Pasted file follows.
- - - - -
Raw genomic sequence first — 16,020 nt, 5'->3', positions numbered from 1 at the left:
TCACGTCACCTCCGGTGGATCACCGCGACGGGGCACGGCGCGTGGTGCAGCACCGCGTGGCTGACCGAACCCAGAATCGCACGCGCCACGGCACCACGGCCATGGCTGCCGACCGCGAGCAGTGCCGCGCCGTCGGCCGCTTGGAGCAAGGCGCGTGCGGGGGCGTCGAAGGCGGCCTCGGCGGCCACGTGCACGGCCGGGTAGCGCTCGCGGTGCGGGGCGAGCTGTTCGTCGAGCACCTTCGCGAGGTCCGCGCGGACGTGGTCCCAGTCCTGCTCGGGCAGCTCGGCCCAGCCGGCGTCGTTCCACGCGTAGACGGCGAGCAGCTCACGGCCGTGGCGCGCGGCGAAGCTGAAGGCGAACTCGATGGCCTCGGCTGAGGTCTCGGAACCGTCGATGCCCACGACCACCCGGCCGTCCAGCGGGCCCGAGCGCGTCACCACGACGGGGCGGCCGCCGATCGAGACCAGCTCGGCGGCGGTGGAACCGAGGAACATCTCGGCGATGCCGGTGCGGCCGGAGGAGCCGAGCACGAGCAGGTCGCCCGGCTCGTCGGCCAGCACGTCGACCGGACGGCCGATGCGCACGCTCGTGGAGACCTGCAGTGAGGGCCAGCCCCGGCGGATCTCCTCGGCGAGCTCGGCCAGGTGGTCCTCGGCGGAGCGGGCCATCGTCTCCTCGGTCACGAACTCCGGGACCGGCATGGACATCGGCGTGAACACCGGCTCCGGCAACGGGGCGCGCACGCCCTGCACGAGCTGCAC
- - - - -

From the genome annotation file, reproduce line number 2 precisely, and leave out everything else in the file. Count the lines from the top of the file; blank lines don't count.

TCACGTCACCTCCGGTGGATCACCGCGACGGGGCACGGCGCGTGGTGCAGCACCGCGTGGCTGACCGAACCCAGAATCGCACGCGCCACGGCACCACGGCCATGGCTGCCGACCGCGAGCAGTGCCGCGCCGTCGGCCGCTTGGAGCAAGGCGCGTGCGGGGGCGTCGAAGGCGGCCTCGGCGGCCACGTGCACGGCCGGGTAGCGCTCGCGGTGCGGGGCGAGCTGTTCGTCGAGCACCTTCGCGAGGTCCGCGCGGACGTGGTCCCAGTCCTGCTCGGGCAGCTCGGCCCAGCCGGCGTCGTTCCACGCGTAGACGGCGAGCAGCTCACGGCCGTGGCGCGCGGCGAAGCTGAAGGCGAACTCGATGGCCTCGGCTGAGGTCTCGGAACCGTCGATGCCCACGACCACCCGGCCGTCCAGCGGGCCCGAGCGCGTCACCACGACGGGGCGGCCGCCGATCGAGACCAGCTCGGCGGCGGTGGAACCGAGGAACATCTCGGCGATGCCGGTGCGGCCGGAGGAGCCGAGCACGAGCAGGTCGCCCGGCTCGTCGGCCAGCACGTCGACCGGACGGCCGATGCGCACGCTCGTGGAGACCTGCAGTGAGGGCCAGCCCCGGCGGATCTCCTCGGCGAGCTCGGCCAGGTGGTCCTCGGCGGAGCGGGCCATCGTCTCCTCGGTCACGAACTCCGGGACCGGCATGGACATCGGCGTGAACACCGGCTCCGGCAACGGGGCGCGCACGCCCTGCACGAGCTGCAC